A bipartisan effort is underway in Congress to extend school meal waivers that were enacted in response to the pandemic. Without Congressional action, those waivers are set to expire on June 30, 2022.
The existing waivers, which allow the U.S. Department of Agriculture (USDA) to waive various requirements that govern how schools can serve meals and who can get them, also increased the reimbursement rates for school food programs.
On Tuesday (6/21), the bipartisan leadership of the Senate Agriculture Committee and House Committee on Education and Labor announced agreement on a bipartisan measure – the Keep Kids Fed Act (H.R. 8150) – to extend school meal wavier authority to through the 2022-23 school year. The waiver authority under the bill would extend to September 30, 2023 and would include summer meals.
Proponents of extending the school meal waivers argue it would provide schools and school food authorities with the continued flexibility to manage numerous challenges impacting the delivery of child nutrition services, including supply chain issues affecting the availability of certain food items and cost increases due to inflation. Many of these challenges were caused by the pandemic or residual impacts of the pandemic.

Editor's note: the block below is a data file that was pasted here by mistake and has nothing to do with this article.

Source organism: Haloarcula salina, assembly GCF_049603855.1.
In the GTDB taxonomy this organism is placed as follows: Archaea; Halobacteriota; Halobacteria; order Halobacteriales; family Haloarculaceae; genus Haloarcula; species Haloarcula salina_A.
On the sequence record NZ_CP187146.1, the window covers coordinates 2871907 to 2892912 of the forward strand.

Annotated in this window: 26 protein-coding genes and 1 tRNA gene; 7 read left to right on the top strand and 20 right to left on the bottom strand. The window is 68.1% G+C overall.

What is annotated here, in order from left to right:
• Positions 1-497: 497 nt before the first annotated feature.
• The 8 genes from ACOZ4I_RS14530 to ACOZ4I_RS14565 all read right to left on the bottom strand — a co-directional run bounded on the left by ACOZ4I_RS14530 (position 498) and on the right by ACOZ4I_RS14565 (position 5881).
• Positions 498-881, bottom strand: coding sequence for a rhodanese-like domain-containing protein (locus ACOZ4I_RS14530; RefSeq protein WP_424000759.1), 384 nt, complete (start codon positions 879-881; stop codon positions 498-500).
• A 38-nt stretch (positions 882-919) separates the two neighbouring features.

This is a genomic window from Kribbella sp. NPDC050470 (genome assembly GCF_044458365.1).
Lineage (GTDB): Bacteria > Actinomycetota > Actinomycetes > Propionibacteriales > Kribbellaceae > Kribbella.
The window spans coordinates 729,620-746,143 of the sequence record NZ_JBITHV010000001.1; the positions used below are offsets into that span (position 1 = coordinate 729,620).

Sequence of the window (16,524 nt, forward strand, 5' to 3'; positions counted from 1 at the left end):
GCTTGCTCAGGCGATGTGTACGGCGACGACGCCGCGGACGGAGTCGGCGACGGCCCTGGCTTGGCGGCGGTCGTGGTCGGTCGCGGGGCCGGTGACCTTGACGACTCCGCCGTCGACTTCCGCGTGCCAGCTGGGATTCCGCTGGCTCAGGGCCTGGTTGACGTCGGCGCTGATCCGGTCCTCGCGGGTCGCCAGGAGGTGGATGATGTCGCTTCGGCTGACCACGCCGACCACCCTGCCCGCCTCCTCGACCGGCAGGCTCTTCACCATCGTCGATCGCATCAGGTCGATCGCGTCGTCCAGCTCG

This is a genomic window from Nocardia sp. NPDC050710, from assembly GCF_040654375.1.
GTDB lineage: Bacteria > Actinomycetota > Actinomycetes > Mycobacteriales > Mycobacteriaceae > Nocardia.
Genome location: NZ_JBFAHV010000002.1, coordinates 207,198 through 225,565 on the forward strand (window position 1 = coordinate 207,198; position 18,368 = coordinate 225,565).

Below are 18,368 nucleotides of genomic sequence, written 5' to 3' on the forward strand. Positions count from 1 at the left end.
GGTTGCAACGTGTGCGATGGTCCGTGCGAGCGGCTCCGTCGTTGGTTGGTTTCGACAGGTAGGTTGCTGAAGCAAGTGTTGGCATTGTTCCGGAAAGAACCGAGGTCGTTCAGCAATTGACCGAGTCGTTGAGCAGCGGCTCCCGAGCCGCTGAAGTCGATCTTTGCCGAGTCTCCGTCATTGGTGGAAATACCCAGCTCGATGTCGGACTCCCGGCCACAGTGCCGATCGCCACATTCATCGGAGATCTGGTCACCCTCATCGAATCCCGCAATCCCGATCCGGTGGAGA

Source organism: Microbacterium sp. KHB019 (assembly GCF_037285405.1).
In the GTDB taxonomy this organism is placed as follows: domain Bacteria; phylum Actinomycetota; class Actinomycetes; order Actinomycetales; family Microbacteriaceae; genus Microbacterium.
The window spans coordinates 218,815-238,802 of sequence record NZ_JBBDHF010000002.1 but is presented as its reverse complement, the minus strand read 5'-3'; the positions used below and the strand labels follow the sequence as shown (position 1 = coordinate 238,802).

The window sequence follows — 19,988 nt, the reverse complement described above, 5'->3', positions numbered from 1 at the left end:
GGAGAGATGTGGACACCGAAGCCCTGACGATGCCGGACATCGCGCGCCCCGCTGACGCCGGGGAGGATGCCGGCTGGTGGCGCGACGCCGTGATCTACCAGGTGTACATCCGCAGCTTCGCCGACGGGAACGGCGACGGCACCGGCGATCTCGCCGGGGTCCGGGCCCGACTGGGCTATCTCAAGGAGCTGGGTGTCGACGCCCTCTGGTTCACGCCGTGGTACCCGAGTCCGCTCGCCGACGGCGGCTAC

Proponents also argue the bill would help to ensure that the federal child nutrition programs continue to operate and provide healthy meals and snacks to students so they can get the nutrition they need to help them learn and grow.
Proponents also note that without the waivers in place school food authorities will have once again have to deal with a return of free and reduced-price meal applications to determine eligibility and pricing of meals for students.
The existing school meal waiver authority was provided to the USDA under the Families First Coronavirus Response Act. An effort in Congress earlier this year to extend those waivers one more academic school year stalled when provisions to extend the waiver authority were not included in the federal budget signed by President Joe Biden in March.
As of this writing, no Wisconsin lawmakers have signed onto the Keep Kids Fed Act as sponsors.